The United States International Trade Commission (USITC) is an independent, quasijudicial Federal agency with broad investigative responsibilities on matters of trade. The agency investigates the effects of dumped and subsidized imports on domestic industries and conducts global safeguard investigations. The Commission also adjudicates cases involving imports that allegedly infringe intellectual property rights. Through such proceedings, the agency facilitates a rules-based international trading system. The Commission also serves as a Federal resource where trade data and other trade policy-related information are gathered and analyzed. The information and analysis are provided to the President, the Office of the United States Trade Representative (USTR), and Congress to facilitate the development of sound and informed U.S. trade policy. The Commission makes most of its information and analysis available to the public to promote understanding of international trade issues.
The mission of the Commission is to (1) administer U.S. trade remedy laws within its mandate in a fair and objective manner; (2) provide the President, USTR, and Congress with independent analysis, information, and support on matters of tariffs, international trade, and U.S. competitiveness; and (3) maintain the Harmonized Tariff Schedule of the United States (HTS).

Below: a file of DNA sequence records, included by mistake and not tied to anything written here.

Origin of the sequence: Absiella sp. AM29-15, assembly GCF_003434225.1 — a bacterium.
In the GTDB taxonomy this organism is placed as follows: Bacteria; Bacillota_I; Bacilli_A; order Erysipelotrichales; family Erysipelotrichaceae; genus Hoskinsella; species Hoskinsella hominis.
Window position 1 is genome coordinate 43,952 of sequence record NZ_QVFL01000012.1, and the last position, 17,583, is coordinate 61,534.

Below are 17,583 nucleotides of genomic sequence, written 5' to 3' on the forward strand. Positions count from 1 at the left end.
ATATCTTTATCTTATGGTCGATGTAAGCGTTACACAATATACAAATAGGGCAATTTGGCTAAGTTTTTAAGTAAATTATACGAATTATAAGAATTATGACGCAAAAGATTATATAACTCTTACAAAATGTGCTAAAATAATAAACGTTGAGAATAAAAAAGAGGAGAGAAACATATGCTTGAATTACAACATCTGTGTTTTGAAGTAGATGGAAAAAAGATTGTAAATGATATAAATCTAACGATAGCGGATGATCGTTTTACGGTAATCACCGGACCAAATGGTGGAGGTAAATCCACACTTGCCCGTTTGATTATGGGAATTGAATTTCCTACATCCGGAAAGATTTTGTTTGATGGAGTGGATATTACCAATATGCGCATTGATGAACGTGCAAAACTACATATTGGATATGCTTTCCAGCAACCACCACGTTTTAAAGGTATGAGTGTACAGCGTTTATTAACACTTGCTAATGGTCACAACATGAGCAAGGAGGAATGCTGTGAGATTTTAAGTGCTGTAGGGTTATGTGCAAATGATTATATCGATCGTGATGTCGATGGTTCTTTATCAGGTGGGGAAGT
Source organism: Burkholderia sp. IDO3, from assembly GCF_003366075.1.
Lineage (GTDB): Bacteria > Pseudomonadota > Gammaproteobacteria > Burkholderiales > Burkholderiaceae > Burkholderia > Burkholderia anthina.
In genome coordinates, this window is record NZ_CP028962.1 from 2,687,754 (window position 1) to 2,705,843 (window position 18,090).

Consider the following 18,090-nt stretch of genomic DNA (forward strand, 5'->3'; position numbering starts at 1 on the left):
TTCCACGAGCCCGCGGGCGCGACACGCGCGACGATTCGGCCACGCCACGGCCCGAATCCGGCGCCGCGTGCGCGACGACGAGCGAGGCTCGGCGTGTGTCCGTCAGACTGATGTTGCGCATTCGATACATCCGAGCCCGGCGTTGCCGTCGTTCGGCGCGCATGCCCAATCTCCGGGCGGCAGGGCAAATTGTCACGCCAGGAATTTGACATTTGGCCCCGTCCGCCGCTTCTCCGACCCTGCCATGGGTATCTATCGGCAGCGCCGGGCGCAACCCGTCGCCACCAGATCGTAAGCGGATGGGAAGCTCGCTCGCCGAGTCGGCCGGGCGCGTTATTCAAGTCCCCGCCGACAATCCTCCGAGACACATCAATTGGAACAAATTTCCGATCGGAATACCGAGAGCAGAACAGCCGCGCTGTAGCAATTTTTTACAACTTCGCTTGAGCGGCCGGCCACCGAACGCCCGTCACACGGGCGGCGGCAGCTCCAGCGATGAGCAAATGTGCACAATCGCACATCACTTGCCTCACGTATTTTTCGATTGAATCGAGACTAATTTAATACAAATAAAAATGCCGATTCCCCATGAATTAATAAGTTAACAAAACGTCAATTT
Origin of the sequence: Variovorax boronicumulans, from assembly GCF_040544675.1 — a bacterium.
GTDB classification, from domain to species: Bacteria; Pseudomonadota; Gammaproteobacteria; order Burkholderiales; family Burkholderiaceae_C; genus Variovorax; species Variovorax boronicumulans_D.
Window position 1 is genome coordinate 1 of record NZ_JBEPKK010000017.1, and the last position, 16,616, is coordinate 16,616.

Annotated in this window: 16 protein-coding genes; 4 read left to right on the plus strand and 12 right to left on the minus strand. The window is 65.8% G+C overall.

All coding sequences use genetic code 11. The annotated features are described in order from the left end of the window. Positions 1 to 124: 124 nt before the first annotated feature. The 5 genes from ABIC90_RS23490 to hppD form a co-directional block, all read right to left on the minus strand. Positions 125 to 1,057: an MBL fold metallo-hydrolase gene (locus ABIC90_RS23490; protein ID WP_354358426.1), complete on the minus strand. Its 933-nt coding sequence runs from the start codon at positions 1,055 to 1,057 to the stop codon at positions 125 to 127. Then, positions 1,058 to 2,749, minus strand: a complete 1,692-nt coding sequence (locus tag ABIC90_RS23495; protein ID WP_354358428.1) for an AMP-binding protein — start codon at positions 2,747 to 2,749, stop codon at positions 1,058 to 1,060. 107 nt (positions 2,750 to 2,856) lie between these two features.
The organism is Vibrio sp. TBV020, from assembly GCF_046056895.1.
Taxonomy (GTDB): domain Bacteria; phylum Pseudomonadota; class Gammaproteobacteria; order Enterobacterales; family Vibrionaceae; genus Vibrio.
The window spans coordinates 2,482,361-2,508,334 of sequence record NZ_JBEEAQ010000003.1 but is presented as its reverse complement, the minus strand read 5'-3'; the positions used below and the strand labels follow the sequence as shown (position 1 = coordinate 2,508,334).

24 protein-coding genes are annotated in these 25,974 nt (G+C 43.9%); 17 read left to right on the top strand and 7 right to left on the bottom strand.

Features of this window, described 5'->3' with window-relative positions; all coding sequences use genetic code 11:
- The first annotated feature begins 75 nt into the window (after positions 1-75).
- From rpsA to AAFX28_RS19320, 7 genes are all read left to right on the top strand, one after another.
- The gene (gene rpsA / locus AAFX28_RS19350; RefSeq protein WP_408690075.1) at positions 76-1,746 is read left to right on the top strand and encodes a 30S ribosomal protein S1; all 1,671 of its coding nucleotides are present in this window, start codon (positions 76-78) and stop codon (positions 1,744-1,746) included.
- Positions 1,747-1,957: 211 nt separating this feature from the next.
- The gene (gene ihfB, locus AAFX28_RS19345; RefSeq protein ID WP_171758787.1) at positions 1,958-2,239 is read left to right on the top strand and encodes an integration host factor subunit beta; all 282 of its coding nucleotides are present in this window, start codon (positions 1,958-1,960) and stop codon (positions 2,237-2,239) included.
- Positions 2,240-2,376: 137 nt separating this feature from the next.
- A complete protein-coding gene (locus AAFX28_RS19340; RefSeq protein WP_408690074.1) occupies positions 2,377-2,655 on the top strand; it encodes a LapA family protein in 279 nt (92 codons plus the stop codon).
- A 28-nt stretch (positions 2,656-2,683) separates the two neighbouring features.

The Commission has five major operations that serve its external customers:
- Import Injury Investigations
- Intellectual Property-Based Import Investigations
- Industry and Economic Analysis
- Tariff and Trade Information Services
- Trade Policy Support
Learn more about the history of the USITC:
Two Centuries of Tariffs - The Background and Emergence of the United States International Trade Commission
USITC Federal Employee Viewpoint Survey (FEVS) Results
The USITC views employee engagement and satisfaction as critical to mission accomplishment. Each year, the USITC conducts an in-depth analysis of the results of the FEVS and develops an action plan to improve in these areas. During 2013 and early 2014, an action plan in response to the 2013 FEVS was implemented and led to encouraging improvements in the 2014 FEVS results. The USITC’s “Employee Engagement Index” score rose from a 69 percent positive response in 2013 to a 71 percent positive response in 2014 and the Commission’s “Global Satisfaction Index” score improved from a 65 percent positive response to a 67 percent positive response in 2014. During 2014 and 2015, the Commission plans to build upon this success.